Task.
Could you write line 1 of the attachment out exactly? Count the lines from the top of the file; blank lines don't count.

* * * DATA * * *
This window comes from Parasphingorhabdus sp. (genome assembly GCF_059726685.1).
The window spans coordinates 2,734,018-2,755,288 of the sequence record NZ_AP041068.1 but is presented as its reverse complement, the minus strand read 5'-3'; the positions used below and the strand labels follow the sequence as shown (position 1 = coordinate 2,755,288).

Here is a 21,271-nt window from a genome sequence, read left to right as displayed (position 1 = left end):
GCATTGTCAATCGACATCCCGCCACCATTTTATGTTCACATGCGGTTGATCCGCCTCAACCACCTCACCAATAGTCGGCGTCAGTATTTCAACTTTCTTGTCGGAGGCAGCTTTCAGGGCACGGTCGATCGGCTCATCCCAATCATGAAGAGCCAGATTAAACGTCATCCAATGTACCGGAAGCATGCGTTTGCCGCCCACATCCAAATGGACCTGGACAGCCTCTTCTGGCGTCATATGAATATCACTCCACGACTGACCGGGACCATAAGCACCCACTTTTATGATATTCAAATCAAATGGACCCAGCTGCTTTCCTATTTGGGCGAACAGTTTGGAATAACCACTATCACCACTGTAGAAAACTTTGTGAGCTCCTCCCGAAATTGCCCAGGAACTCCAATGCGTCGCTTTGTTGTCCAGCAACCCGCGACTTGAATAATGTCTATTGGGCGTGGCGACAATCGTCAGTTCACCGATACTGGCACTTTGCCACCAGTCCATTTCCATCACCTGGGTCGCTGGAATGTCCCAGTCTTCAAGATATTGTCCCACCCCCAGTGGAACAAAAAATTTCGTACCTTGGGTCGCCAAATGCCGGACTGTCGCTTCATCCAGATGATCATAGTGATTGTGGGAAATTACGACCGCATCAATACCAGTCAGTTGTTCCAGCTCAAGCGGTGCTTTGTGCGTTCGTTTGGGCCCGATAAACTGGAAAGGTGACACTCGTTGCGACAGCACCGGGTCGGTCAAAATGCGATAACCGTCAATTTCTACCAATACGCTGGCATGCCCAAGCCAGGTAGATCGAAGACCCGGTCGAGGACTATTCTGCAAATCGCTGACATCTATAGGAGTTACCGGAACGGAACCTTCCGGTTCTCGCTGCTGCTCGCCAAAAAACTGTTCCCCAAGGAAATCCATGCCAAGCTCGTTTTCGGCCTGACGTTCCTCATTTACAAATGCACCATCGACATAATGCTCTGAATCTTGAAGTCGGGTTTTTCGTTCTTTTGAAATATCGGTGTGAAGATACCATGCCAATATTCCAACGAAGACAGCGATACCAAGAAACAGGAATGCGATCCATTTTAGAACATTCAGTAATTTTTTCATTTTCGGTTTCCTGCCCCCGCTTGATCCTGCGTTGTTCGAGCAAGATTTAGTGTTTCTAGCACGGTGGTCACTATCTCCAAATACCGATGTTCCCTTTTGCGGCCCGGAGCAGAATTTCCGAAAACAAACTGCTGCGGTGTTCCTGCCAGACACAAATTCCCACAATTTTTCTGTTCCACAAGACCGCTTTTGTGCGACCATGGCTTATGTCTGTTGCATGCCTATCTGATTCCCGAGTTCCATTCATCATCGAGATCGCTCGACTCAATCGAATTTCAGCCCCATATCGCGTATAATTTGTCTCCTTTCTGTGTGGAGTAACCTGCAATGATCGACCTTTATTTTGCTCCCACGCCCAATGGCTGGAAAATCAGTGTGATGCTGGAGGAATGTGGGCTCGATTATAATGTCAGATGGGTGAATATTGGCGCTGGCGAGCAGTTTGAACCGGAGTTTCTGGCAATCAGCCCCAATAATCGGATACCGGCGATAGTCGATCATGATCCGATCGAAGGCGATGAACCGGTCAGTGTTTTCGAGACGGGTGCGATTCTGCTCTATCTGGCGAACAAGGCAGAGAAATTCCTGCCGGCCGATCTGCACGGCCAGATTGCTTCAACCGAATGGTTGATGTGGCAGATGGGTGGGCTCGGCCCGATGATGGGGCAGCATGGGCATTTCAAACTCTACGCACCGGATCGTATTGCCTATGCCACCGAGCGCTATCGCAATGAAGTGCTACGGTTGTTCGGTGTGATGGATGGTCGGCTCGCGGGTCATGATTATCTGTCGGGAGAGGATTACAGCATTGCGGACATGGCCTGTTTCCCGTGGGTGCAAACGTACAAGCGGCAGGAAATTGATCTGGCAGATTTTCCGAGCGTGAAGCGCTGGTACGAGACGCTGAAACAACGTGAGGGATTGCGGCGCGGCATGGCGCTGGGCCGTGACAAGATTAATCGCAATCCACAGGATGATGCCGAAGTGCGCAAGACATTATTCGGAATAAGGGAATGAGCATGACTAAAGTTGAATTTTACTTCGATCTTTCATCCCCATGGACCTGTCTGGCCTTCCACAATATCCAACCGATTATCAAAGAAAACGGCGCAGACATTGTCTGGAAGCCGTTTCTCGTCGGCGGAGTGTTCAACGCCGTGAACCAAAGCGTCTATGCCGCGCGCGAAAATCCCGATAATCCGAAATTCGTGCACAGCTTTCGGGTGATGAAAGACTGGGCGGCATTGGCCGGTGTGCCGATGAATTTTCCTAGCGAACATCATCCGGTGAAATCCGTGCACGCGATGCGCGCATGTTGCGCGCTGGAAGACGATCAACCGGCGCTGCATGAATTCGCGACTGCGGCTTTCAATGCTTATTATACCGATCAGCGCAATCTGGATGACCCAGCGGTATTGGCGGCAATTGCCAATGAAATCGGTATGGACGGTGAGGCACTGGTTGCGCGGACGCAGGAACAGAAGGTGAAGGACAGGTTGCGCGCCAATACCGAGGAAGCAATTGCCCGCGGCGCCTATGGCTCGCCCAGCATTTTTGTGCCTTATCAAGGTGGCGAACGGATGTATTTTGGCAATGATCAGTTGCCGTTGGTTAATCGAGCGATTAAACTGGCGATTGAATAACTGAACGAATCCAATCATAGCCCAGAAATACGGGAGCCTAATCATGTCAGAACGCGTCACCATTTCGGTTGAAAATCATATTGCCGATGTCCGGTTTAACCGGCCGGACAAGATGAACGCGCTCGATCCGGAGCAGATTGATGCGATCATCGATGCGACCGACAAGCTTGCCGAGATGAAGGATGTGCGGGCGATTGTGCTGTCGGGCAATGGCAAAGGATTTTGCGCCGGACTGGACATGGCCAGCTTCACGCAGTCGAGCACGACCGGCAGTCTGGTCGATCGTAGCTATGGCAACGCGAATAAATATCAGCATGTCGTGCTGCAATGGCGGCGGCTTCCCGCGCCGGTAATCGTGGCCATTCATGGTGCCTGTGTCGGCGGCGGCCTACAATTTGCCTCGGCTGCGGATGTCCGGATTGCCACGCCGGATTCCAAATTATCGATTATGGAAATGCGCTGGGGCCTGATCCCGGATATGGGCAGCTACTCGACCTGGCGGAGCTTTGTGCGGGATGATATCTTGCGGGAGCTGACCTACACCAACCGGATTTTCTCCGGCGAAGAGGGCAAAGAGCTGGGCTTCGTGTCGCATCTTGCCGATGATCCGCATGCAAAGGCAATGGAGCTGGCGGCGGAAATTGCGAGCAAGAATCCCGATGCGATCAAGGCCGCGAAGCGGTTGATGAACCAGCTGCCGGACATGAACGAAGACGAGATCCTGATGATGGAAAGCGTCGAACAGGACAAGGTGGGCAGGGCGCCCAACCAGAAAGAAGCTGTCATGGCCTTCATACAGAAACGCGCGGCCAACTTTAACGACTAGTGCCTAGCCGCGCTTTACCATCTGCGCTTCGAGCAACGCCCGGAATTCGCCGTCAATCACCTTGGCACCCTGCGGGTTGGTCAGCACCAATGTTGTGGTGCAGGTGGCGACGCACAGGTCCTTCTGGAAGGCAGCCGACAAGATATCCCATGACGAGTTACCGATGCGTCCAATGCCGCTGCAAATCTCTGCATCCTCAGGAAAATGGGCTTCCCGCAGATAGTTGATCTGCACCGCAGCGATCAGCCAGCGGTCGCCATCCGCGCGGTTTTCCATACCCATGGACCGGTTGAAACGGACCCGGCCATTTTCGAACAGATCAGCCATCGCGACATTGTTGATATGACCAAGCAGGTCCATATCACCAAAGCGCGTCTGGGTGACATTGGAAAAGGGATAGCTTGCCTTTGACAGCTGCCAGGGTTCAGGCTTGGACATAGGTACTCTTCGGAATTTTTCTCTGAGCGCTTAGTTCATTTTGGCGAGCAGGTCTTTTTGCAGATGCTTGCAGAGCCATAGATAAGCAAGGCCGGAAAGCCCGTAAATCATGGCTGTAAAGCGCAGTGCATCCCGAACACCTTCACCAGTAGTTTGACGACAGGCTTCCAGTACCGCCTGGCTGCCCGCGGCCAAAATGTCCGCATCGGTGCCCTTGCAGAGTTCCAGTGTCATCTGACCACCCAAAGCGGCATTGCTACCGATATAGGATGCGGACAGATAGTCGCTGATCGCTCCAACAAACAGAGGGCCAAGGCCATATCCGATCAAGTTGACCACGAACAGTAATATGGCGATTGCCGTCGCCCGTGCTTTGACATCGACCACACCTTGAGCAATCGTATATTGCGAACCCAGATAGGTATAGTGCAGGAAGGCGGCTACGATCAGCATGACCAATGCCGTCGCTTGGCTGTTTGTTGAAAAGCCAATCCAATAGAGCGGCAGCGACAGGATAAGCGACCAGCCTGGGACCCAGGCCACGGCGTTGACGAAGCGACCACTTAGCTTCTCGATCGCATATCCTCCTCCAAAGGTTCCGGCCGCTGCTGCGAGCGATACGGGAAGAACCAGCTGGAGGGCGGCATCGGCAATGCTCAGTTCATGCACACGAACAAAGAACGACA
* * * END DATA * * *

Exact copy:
This window comes from Parasphingorhabdus sp. (genome assembly GCF_059726685.1).